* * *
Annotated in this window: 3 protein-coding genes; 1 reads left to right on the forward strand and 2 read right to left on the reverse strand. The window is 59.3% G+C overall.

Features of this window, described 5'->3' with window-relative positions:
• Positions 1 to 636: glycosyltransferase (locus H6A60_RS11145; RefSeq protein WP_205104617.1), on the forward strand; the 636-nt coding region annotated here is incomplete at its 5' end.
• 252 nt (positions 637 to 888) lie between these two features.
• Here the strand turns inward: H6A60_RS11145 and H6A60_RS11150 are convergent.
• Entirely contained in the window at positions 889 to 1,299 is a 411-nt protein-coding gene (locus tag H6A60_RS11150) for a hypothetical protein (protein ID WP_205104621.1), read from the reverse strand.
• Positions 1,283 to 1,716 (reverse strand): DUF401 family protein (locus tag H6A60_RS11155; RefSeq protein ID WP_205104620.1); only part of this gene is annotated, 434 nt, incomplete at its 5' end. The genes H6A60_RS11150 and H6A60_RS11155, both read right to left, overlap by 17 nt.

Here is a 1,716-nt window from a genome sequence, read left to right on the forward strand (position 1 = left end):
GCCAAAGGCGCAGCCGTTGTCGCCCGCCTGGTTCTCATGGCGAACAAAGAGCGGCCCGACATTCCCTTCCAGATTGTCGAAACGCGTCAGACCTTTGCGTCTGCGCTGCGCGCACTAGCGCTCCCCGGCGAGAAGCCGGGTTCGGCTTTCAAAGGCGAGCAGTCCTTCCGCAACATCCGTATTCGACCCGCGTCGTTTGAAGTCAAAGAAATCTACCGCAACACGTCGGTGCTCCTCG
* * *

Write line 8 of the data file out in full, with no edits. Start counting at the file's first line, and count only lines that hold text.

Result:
Here is a 1,716-nt window from a genome sequence, read left to right on the forward strand (position 1 = left end):